He asks about me, how I came to be a topless housecleaner. I don’t tell him that he’s my first, or that I’m broke, or that I live in a van. If you watch television you know what happens to broke homeless women: They give $20 blow jobs, not $100 counter scrubbings. Instead I make up a prissy story about finishing my Master’s degree and taking a year to drive around the country in an R.V. dancing. Of course I tried dancing here, I explain, but the clubs are just so dirty, and I’m way too classy to expose myself to such an environment. The crazy thing I’ve discovered is that the snobbier you seem, the more they will pay you.

Jim is amazingly empathetic about the nastiness of the local clubs. A classy woman like me obviously doesn’t belong in places like those. He follows me from kitchen to bathroom to bedroom to living room, staring while I wipe, mop, scrub and vacuum, all while trying to look like I’m not sweaty from doing this work in humid 90-degree weather. His story is interesting. All his time goes to his race-car business, which is like a dream, but lots of hard work. He bought this house two years ago, but hasn’t had the time or taste to furnish it yet, though he does find the time to indulge in the tradition of illicit hooch brewing down in the basement. Steely grey eyes and his young tough look contrast with his docile nature as he tamely follows me around his house. I’m beginning to think all men in the South must be gentlemen.

When I’m done cleaning I settle him on his couch, set my iPod to Depeche Mode, and tell him that he gets one free lap dance with his housecleaning and after that they are twenty dollars, just like in the club. He opens his wallet and peels off another hundred, right away, and tells me to just dance until that runs out.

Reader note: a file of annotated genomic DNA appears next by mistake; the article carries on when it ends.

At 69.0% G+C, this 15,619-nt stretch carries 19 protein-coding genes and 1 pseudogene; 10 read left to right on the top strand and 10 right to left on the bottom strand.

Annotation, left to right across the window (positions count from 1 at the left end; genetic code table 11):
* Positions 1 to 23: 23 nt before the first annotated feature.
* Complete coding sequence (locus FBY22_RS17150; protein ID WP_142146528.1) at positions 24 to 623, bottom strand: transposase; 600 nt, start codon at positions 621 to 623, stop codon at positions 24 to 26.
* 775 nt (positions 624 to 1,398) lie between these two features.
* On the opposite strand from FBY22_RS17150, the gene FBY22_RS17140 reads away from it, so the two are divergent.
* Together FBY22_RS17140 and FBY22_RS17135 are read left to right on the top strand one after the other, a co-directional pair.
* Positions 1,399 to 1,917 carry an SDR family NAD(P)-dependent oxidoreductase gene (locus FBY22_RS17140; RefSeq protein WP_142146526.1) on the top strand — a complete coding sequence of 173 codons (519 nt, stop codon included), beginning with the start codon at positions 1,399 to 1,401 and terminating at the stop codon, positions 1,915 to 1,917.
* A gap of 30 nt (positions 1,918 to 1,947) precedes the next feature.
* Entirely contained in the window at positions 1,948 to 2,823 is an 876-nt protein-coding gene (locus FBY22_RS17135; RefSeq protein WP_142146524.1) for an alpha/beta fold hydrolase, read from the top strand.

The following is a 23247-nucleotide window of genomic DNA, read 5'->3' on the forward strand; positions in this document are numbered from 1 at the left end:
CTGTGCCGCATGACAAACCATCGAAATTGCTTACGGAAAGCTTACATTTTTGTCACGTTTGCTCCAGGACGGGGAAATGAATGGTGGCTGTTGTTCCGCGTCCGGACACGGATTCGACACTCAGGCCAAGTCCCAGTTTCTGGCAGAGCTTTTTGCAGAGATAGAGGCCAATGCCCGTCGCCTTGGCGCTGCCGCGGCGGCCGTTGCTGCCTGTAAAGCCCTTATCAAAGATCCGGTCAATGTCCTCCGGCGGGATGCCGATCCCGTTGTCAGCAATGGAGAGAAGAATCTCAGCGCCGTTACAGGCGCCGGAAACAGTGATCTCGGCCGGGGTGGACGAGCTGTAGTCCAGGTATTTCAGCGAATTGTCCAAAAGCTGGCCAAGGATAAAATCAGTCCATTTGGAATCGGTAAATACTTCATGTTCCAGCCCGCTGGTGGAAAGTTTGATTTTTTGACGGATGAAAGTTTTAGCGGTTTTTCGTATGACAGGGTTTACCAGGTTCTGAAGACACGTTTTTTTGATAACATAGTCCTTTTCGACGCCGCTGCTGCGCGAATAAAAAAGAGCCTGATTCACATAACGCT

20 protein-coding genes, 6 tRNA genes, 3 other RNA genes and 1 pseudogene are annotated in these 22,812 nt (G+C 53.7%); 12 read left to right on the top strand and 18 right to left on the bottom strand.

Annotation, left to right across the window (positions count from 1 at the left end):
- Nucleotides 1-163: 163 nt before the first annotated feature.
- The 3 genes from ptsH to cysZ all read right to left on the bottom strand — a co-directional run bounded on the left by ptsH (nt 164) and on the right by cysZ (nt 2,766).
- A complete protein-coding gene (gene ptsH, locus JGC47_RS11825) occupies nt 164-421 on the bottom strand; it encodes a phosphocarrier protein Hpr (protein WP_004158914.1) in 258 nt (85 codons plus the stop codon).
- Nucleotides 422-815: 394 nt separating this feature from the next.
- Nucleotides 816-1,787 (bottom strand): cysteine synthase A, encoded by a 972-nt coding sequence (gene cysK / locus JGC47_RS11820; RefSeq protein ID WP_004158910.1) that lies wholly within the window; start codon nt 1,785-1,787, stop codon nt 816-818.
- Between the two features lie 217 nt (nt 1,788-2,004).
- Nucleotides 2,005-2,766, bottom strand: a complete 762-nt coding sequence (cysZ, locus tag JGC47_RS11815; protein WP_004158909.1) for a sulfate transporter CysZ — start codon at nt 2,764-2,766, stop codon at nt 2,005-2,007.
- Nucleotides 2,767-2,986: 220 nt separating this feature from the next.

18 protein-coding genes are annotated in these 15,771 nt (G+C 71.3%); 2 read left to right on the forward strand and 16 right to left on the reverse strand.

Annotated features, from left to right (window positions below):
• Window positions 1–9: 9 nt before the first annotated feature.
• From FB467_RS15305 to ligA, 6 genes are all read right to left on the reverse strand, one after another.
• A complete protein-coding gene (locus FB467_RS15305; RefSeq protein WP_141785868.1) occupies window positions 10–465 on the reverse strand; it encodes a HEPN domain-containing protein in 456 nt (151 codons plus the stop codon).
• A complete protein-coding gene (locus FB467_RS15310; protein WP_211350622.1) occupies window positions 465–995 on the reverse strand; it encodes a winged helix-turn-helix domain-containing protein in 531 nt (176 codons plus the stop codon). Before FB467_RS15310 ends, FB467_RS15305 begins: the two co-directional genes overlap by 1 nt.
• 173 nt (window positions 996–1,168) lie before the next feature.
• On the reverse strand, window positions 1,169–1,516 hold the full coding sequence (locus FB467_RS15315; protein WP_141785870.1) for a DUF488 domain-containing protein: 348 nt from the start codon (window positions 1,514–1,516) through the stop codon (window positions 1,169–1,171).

“No touching,” I remind him as the song starts and I move in front of him. Soon I’m crawling all over him, undulating, brushing my ass across his hard penis through his jeans. He is begging me to let him touch me, and I’m reminding him that I’m not that kind of girl, although I make sure to sound a little confused.

“Come on,” he says, getting his wallet out. “What about for another hundred?”

I pretend to think hard, then: “Okay.” I take his hands and guide them over my body. “You can touch here — my ass, my thighs, my stomach, but no titties or pussy.”

“Two hundred?” he pulls two crisp $100 bills out of his wallet.

It’s not really a question for me. I’ve given this much contact for thirty dollars a song. I pretend to think long and hard, though. If I let on that I have no principles, I can’t pretend to sell them.

“Okay,” I finally say, pushing the bills down my stockings, “but keep your hands off the kitty! That is not for sale!”

He has gentle, well-practiced hands that he swirls around my nipples and brushes softly over my ass. I arch my back and gasp in pretend ecstasy. Soon he wants more again — a hand job, a hundred dollars.